Doesn’t matter what the conversation is about, they’ll always find a way to turn the focus back on themselves and show that they’ve been there and done it better than everyone else, leaving little room for others to contribute.
Examples of emotional intelligence in daily life would be the opposite of everything mentioned above. E.g
- If someone comes to you to talk about something, take time to actively listen and do not try to bring something about yourself – unless it can actually help what they are going through. Listen, understand, and help if they ask for help.
- If something bad happens between you or your partner, take the time to actually sit with them and have a conversation about it – Try not to avoid the situation or hide your emotions. This will just lead to festered emotions that will ruin the relationship.
- Work on your timing – Not every situation requires an immediate reaction. If someone annoys you, you don’t always have to confront them in the moment. Try to stay calm, self-reflect, understand, and regulate your emotions before you react. Then, find the right time to speak to them about the situation, understand their feelings/emotions in the process, and then address the situation.
- Be accountable – We all make mistakes. Instead of looking for a scapegoat, admit to your mistake and offer to fix it.
What Is An Example Of Emotional Intelligence In Real Life?
Say someone in your life did something that you had already asked them not to do. An emotionally intelligent person would:
- Recognize that you are feeling angry that the other person disregarded your words and feelings.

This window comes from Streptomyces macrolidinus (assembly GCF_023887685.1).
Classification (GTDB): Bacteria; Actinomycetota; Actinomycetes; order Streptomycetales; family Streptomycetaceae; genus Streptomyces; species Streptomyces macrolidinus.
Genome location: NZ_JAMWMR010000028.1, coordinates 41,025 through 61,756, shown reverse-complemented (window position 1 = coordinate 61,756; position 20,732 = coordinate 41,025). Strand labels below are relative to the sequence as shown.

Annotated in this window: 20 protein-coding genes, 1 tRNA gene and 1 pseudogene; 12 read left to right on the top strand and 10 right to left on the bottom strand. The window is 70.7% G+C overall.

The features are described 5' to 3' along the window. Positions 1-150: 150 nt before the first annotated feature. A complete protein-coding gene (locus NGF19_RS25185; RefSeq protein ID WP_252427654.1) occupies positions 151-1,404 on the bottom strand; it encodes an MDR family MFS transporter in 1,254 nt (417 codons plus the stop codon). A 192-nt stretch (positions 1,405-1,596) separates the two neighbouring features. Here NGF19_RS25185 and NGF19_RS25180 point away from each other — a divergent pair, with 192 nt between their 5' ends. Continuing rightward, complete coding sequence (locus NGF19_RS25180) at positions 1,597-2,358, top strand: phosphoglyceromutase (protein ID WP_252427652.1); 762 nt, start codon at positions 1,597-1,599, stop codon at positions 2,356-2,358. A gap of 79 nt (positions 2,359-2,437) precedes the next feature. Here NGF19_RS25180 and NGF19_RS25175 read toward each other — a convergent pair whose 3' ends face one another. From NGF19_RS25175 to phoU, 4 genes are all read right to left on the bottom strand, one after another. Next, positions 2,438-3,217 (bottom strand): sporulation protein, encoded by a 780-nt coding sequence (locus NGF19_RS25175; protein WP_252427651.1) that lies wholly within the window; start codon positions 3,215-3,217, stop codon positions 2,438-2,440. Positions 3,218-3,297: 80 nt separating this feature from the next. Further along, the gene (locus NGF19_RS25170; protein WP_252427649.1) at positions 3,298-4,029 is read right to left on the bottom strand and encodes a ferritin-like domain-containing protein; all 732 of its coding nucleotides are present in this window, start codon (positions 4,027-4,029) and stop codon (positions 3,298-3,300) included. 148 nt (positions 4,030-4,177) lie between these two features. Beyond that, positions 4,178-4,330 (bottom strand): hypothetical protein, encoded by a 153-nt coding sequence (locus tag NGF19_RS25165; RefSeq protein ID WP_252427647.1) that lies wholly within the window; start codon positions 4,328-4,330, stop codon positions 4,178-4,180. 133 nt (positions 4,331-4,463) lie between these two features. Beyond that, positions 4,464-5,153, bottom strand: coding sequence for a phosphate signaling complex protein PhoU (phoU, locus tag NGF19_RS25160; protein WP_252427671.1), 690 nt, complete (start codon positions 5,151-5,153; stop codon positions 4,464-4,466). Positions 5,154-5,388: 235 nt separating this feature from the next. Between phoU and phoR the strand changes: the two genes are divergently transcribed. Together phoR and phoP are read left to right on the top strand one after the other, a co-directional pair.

- Realize that your anger makes you want to shout at or avoid the person but that this doesn’t solve the situation. You may choose to walk away from the situation for the time being and perhaps journal or meditate to allow themselves to calm down
- Once you’ve calmed down, calmly approach the offending person – talk to them calmly in private and have a conversation about the situation and express how the crossing of set boundaries made them feel. You can try to understand why this person did this regardless of your opinion. You can also assert that this shall not be allowed again.
- Actively listen to the other person’s explanation with an open heart and mind and try to understand the person’s feelings and find common ground. This will re-establish dynamics and improve your relationship.
Read more: How To Relieve Stress For A Woman.
What Is A Good Example Of Emotional Intelligence In The Workplace?
Some examples of emotional intelligence in the workplace include:
- Actively listening during meetings and showing appreciation for the initiatives of others – This fosters trust and cooperation between co-workers
- Teamwork – Choosing to spend time with coworkers outside the office – Go to lunch or dinner together.
- Offering a listening ear and showing empathy to someone who is having a hard day
- Being flexible and adaptable if your teammates want to try a different approach to solving a problem
Examples of emotional intelligence in leadership in the workplace could include:
- Effectively communicating tasks and goals to coworkers, allowing them to work better. Do not assume that they know what you need/are thinking. Avoid micromanaging your teams and provide them the space to grow professionally.
- Embracing change and new ideas when presented by those under you – Just because you have been working longer and are at a higher position doesn’t mean that you know everything.
- Recognizing the achievements of your team members. Generating and maintaining enthusiasm, confidence, and optimism as well as fostering cooperation and trust
What Is An Example Of Emotional Intelligence In Communication?
Simply being able to calmly explain a frustrating situation to your kids, parents, or partner is a great example of emotional intelligence. A person who lacks EI would result to shouting, blaming others for not understanding or, worse, insulting them.